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- Posted on
- Re: Using Ethereal
- Walter Roberson
August 29, 2004, 5:32 am
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:> Is it illegal to use Ethereal just to monitor what traffic is going on
:> between My Computer and when I surf the web? When there is no network
:You can do whatever you want with your own computer's data.
Barry, that statement is somewhere between misleading and false enough
to get someone into serious legal problems.
See my earlier posting in this thread exposing some of the conditionals
and jurisdictional issues.
Even if it is "your" computer, in quite a number of States in the USA,
snooping data that is being transmitted on behalf of other people
can constitute a felony [at least if they don't know you are doing it.]
Most Windows users will run any old attachment you send them, so if
you want to implicate someone you can just send them a Trojan
-- Adam Langley
Re: Using Ethereal
|> :You can do whatever you want with your own computer's data.
|> Barry, that statement is somewhere between misleading and false enough
|> to get someone into serious legal problems.
|He specifically said "when I surf the web", so he's talking about his
|own data, not any other users.
Compare "You can do whatever you want with your own data on your own
computer" to "You can do whatever you want with your own computer's
At least two elements are important legally important for sniffing to
be legal in a situation in the USA:
A) That it is -your- data, and not someone else's; and
B) That you have authorization from the computer's owner (which might
be yourself) to undertake the monitoring.
In some US states, a third requirement is added:
C) That if the data is being exchanged with another party, that the
other party consent to the monitoring and use you will put the data to.
The way you phrased your reply included only (B) -- and the legal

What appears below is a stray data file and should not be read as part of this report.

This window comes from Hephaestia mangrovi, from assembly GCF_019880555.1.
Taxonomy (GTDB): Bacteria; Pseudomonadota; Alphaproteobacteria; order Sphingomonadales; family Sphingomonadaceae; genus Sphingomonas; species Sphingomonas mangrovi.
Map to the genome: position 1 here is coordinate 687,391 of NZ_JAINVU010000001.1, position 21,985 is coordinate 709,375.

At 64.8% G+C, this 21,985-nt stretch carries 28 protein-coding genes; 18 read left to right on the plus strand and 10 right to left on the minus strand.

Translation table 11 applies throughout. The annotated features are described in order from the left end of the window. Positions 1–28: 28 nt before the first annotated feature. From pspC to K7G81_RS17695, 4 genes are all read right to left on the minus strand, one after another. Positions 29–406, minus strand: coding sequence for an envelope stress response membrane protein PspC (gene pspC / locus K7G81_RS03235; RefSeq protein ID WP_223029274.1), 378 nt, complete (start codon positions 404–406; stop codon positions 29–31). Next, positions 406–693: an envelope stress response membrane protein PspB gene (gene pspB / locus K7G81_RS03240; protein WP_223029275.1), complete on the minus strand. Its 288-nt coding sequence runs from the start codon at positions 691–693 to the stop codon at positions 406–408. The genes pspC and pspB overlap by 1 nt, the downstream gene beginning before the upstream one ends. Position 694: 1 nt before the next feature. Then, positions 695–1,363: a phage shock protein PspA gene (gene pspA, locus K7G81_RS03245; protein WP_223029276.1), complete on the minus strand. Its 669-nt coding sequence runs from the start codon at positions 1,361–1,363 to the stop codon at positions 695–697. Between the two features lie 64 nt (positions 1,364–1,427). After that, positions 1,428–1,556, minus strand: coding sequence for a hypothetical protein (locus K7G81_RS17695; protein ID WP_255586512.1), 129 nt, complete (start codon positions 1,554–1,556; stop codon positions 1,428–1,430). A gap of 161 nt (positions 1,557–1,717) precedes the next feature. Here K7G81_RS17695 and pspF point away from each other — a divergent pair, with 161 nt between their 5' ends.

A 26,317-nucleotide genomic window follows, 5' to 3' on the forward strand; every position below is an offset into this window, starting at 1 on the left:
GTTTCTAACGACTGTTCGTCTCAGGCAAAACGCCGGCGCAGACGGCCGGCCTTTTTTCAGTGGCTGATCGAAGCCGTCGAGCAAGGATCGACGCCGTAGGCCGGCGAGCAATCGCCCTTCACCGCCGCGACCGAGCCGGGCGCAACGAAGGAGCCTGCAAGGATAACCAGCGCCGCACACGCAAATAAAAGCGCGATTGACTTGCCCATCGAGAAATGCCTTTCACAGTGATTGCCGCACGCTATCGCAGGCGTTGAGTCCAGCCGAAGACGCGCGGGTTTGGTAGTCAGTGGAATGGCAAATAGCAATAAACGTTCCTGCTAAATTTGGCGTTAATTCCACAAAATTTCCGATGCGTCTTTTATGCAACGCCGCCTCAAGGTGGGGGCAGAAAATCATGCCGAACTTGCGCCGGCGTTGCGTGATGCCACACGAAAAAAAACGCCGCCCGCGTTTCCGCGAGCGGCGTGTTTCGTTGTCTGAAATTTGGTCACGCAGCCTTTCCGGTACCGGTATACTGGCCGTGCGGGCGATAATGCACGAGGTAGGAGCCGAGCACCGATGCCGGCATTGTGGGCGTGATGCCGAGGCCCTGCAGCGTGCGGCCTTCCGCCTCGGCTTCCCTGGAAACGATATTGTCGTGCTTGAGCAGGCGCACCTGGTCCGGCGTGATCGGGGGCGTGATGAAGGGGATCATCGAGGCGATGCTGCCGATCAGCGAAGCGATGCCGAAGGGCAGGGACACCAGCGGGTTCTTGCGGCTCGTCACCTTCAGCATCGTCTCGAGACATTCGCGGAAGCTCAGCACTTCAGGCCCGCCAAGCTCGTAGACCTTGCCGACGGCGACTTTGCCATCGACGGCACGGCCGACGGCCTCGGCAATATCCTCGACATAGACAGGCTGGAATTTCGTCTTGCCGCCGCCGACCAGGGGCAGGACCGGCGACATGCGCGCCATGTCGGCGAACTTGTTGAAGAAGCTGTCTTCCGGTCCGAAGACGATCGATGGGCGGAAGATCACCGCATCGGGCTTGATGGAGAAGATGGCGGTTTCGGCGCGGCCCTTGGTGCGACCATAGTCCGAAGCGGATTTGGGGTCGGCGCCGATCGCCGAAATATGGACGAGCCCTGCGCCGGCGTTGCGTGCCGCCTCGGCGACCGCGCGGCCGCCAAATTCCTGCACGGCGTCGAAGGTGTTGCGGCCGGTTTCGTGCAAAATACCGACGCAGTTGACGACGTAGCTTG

situation is much more complex than that.
There *are* locations that object strongly to packet-level monitoring
when you access their service. Services that, for example, do not want
you to reverse engineer their protocols. Or services that give you
license to -display- an image but not to in any many -record- the
If you are monitoring packets with the intent to reverse engineer a
protocol or find a key or a security weakness, then in the USA your
actions may well fall under the control of the Digital Millenium
Copyright Act, which essentially says that if a company puts ANY kind
of security protection on a data streamn, breaking the protection *or
even just analyzing it* is a serious offense in most circumstances.
Only "bona fide" cryptographers [e.g., -already- recognized as having
good scholarly cryptography credentials and publications in peer-
reviewed journals; or additionally students taking cryptography courses
at a university] are allowed to even discuss their efforts publically,
and even then before embarking on studying a particular datastream, one
must notify the stream creators in advance and give them a chance to
provide an API that gives you access to the stream without revealing
how the cryptography is done.
I've just been installing Windows XP (I messed up the install someone
had done for me), and I've been looking at the click-wrap agreements
as I go. EVERY one of the products that has to do with .NET or relies
upon the .NET API (e.g., Windows Media Player 9), has a clause in
the click-wrap that says that you agree not to reveal ANY benchmark
of .NET to any third party without the written permission of Microsoft.
Thus, if you post a simple ethereal packet trace of an attempt to
connect to a .NET service, on the basis of your statement that,
"You can do whatever you want with your own computer's data.", then
if you don't strip out the timestamps, you are effectively posting
a .NET benchmark, and your software license is void if you haven't
obtained the written authorization of Microsoft for that posting.
This is an example of my point (C), that the other party must consent
to the monitoring and use you will put the data to.
It may be your computer, and you might be monitoring packets
being generated on your behalf -- but you might still
not have the legal right to do that monitoring in some circumstances
in some jurisdictions. US law can get pretty messy.
Studies show that the average reader ignores 106% of all statistics
they see in .signatures.